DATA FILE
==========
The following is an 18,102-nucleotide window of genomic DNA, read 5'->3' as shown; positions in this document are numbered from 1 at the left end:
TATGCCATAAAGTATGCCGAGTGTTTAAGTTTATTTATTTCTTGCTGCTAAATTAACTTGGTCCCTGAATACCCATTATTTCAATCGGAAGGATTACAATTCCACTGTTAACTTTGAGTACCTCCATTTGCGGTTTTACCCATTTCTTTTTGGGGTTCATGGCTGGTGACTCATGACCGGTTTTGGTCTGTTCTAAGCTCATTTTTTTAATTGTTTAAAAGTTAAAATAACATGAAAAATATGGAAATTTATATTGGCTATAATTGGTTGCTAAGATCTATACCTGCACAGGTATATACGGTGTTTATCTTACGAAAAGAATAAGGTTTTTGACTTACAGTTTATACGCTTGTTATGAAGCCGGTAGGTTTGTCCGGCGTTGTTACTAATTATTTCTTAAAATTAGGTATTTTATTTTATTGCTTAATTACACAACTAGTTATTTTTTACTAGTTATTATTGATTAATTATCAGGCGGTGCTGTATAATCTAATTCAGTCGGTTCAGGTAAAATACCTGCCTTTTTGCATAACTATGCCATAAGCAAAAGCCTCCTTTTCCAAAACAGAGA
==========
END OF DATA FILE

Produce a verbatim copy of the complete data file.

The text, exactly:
The following is an 18,102-nucleotide window of genomic DNA, read 5'->3' as shown; positions in this document are numbered from 1 at the left end:
TATGCCATAAAGTATGCCGAGTGTTTAAGTTTATTTATTTCTTGCTGCTAAATTAACTTGGTCCCTGAATACCCATTATTTCAATCGGAAGGATTACAATTCCACTGTTAACTTTGAGTACCTCCATTTGCGGTTTTACCCATTTCTTTTTGGGGTTCATGGCTGGTGACTCATGACCGGTTTTGGTCTGTTCTAAGCTCATTTTTTTAATTGTTTAAAAGTTAAAATAACATGAAAAATATGGAAATTTATATTGGCTATAATTGGTTGCTAAGATCTATACCTGCACAGGTATATACGGTGTTTATCTTACGAAAAGAATAAGGTTTTTGACTTACAGTTTATACGCTTGTTATGAAGCCGGTAGGTTTGTCCGGCGTTGTTACTAATTATTTCTTAAAATTAGGTATTTTATTTTATTGCTTAATTACACAACTAGTTATTTTTTACTAGTTATTATTGATTAATTATCAGGCGGTGCTGTATAATCTAATTCAGTCGGTTCAGGTAAAATACCTGCCTTTTTGCATAACTATGCCATAAGCAAAAGCCTCCTTTTCCAAAACAGAGA